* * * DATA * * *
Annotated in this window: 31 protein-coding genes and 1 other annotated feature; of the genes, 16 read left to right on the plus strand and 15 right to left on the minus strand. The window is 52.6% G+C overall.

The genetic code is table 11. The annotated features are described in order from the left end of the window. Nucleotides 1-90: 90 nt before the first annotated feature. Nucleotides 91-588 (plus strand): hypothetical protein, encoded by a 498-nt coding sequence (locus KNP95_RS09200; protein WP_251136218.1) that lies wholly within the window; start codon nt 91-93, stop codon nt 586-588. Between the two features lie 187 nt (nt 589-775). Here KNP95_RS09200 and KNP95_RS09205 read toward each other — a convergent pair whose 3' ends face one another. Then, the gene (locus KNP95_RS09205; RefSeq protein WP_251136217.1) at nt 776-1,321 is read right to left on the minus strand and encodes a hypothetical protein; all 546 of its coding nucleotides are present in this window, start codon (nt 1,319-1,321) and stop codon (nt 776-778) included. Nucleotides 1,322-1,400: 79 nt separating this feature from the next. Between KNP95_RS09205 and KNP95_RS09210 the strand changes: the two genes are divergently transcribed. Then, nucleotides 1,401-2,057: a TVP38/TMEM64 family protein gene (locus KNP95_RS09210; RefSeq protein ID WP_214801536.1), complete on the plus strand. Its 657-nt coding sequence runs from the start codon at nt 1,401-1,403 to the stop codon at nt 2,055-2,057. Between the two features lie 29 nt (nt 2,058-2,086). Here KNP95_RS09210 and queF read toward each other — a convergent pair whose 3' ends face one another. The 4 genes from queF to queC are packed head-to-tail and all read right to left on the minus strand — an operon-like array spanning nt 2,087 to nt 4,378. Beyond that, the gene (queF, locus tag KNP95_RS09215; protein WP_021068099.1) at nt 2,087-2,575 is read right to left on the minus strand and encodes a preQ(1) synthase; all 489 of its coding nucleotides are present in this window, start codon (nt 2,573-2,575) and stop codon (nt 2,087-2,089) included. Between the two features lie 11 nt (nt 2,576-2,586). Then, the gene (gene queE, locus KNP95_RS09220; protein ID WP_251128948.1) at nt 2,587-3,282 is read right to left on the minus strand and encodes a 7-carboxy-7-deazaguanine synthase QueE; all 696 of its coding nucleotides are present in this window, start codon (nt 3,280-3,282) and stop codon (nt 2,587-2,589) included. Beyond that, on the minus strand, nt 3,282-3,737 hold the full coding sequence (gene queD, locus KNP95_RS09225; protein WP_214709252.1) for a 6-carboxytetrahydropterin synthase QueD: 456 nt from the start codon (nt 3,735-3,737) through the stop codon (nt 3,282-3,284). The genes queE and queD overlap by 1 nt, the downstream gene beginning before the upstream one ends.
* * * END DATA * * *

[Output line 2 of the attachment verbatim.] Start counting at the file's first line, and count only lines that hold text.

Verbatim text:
The genetic code is table 11. The annotated features are described in order from the left end of the window. Nucleotides 1-90: 90 nt before the first annotated feature. Nucleotides 91-588 (plus strand): hypothetical protein, encoded by a 498-nt coding sequence (locus KNP95_RS09200; protein WP_251136218.1) that lies wholly within the window; start codon nt 91-93, stop codon nt 586-588. Between the two features lie 187 nt (nt 589-775). Here KNP95_RS09200 and KNP95_RS09205 read toward each other — a convergent pair whose 3' ends face one another. Then, the gene (locus KNP95_RS09205; RefSeq protein WP_251136217.1) at nt 776-1,321 is read right to left on the minus strand and encodes a hypothetical protein; all 546 of its coding nucleotides are present in this window, start codon (nt 1,319-1,321) and stop codon (nt 776-778) included. Nucleotides 1,322-1,400: 79 nt separating this feature from the next. Between KNP95_RS09205 and KNP95_RS09210 the strand changes: the two genes are divergently transcribed. Then, nucleotides 1,401-2,057: a TVP38/TMEM64 family protein gene (locus KNP95_RS09210; RefSeq protein ID WP_214801536.1), complete on the plus strand. Its 657-nt coding sequence runs from the start codon at nt 1,401-1,403 to the stop codon at nt 2,055-2,057. Between the two features lie 29 nt (nt 2,058-2,086). Here KNP95_RS09210 and queF read toward each other — a convergent pair whose 3' ends face one another. The 4 genes from queF to queC are packed head-to-tail and all read right to left on the minus strand — an operon-like array spanning nt 2,087 to nt 4,378. Beyond that, the gene (queF, locus tag KNP95_RS09215; protein WP_021068099.1) at nt 2,087-2,575 is read right to left on the minus strand and encodes a preQ(1) synthase; all 489 of its coding nucleotides are present in this window, start codon (nt 2,573-2,575) and stop codon (nt 2,087-2,089) included. Between the two features lie 11 nt (nt 2,576-2,586). Then, the gene (gene queE, locus KNP95_RS09220; protein ID WP_251128948.1) at nt 2,587-3,282 is read right to left on the minus strand and encodes a 7-carboxy-7-deazaguanine synthase QueE; all 696 of its coding nucleotides are present in this window, start codon (nt 3,280-3,282) and stop codon (nt 2,587-2,589) included. Beyond that, on the minus strand, nt 3,282-3,737 hold the full coding sequence (gene queD, locus KNP95_RS09225; protein WP_214709252.1) for a 6-carboxytetrahydropterin synthase QueD: 456 nt from the start codon (nt 3,735-3,737) through the stop codon (nt 3,282-3,284). The genes queE and queD overlap by 1 nt, the downstream gene beginning before the upstream one ends.